There is no doubt that Trump is popular among his base, though his super high popularity rating among the Republicans might be somewhat inflated by the fact that a certain number of traditional Republicans no longer consider themselves Republicans on the account of Trump. But even with that caveat, he clearly generates enthusiasm that transcends politics into the realm of celebrity and show business. Whether it’s because he speaks the language of the common people (without being one) and touches on issues that the establishment doesn’t touch, or for some other reasons entirely, I don’t know. I have no doubt that Republicans and conservatives will turn out to vote. Even those on the right and previously supportive but now disenchanted (there is still no Wall, his performance in crisis has been poor, etc.) are unlikely in my view to abstain, faced as they are with the prospect of the Dems gone crazy.

But as I mentioned before, Trump needs more than just his 2016 base to turn out again (he might or might not have expanded it among, for example, blue collar workers and black voters; he might or might not have also shrunk it among the middle classes and women voters – possibly it all cancels each other out in the end. We’ll find out soon enough). Trump needs badly to boost his own turn out because the Democrats and the broad left who might have been not enthusiastic enough about Hillary to get her across the line in 2016, after 4 years of Trump are whipped up in a frenzy, even if not all necessarily think he’s a fascist dictator, Russian asset, traitor, sexist/racist monster, international embarrassment or a combination of the above. It’s true that the left rages against any Republican who happens to be a current threat, whether Nixon, Reagan, George W, McCain or Romney, but Trump, the anti-politician politician and a non-Republican Republican, is truly in a class of his own. It’s Democrats so by all means expect a massive electoral fraud in November, with armies of the dead and the illegal pressing the lever for Biden, but even that aside, I believe the left turnout will be very strong. I’m not a betting man, so I’m not going to put any money on whether it will a record turnout for the Democrats (“uuuge!”) but I simply can’t see a repeat of the lackluster 2016.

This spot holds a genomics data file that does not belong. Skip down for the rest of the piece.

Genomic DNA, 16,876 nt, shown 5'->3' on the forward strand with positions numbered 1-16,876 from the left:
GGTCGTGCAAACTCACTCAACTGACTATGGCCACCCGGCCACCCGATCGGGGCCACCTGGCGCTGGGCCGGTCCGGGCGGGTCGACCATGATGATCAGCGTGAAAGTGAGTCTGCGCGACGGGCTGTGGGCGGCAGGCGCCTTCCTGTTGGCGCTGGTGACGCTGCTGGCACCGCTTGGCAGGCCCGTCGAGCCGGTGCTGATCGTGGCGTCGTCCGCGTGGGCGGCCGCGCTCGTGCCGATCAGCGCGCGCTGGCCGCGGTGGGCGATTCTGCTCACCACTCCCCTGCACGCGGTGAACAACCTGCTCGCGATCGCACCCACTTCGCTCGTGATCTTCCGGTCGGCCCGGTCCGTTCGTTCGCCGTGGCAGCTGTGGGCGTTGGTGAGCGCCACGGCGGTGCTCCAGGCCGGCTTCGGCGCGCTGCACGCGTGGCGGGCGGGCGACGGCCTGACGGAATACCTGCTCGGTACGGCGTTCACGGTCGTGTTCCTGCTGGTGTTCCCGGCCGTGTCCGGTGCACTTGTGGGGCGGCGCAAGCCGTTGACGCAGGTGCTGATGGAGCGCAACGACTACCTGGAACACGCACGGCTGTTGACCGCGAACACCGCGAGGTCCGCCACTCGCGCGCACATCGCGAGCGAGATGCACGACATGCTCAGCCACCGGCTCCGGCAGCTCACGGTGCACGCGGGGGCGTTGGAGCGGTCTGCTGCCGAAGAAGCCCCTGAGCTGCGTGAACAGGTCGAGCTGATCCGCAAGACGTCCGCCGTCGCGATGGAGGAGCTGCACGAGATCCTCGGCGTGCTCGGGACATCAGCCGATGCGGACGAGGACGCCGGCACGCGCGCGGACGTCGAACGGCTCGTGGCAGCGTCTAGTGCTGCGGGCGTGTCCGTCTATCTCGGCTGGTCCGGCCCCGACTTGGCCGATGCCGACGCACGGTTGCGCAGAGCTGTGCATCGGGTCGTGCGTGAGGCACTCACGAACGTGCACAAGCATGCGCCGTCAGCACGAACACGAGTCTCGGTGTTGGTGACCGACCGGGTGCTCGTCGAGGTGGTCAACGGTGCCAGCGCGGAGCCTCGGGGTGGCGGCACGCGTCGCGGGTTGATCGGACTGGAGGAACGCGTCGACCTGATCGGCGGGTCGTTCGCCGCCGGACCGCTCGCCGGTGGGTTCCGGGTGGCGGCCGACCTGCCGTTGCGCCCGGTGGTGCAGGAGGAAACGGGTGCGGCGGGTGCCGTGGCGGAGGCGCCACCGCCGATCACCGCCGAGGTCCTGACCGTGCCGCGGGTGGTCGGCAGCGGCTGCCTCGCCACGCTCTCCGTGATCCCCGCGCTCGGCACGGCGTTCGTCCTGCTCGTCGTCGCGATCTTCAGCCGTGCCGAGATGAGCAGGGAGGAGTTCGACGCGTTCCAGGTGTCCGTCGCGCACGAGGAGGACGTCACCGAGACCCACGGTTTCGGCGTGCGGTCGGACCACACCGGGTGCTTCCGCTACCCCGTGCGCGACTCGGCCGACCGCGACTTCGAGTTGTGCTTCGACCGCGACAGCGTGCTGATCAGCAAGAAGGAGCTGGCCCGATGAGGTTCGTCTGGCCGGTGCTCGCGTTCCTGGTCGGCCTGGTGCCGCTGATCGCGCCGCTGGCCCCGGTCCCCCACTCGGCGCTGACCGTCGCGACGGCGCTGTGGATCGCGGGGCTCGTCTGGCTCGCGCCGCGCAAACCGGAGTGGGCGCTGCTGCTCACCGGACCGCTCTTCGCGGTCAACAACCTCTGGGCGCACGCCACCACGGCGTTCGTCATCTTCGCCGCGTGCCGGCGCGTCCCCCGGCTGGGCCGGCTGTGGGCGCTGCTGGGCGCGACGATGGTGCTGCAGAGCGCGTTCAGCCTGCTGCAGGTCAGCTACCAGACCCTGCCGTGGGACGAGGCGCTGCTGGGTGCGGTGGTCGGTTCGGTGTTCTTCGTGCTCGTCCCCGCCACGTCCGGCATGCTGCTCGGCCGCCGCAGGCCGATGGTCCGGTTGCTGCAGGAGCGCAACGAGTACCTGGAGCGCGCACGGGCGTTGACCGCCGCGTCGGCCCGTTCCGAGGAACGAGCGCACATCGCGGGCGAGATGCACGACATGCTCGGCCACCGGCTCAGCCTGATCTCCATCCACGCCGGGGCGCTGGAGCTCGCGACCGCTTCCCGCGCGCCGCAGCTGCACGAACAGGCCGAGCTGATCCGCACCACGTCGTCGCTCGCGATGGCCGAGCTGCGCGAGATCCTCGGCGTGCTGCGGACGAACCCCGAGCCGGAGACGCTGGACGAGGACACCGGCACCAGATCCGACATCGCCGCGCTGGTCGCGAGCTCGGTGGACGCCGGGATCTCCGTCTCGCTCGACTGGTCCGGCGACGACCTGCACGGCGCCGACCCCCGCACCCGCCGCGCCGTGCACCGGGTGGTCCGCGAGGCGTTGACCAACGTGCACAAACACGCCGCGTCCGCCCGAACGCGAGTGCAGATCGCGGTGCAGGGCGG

Then there are the Independents, the swinging voters in the middle.

I think Trump has done a dismal job with them, in a sense of progressively whittling away and destroying any promise and potential there was in expanding his initial support among this cohort and building the new mainstream anti-left electoral coalition. This is tragic – not just for the Republicans but for the country as a whole – and represents an opportunity badly wasted. Perhaps it’s a tragedy in the classical sense of the word, in that it was inevitable. For while there are potentially many points of the policy where the Independents might agree on with Trump, I increasingly believe that his temperament and his style, while red meat to the base, is really turning the swinging voters off him. And of course he can’t help himself; he is who he is, and while some love him and others loath him for it, I think the majority of the Independents now see their President as un-presidential, a figure of ridicule rather than respect, a divider rather than a uniter, and a deeply flawed human being who is touchy, boorish, vulgar, undignified, simple and a caricature without gravitas and, increasingly, answers. Sure, Trump’s supporters will argue that such view is itself a caricature painted by the left and the media (but I repeat myself), but in the end it’s the perceptions matter rather than how they are formed.

Some people think that 2020 will be a repeat of 1968 (or 1972 to some extent), where the country faced by the anarchy and craziness from the left swings towards the side of traditional law and order; the Silent Majority reasserting itself against the loud extremists rampaging on the streets.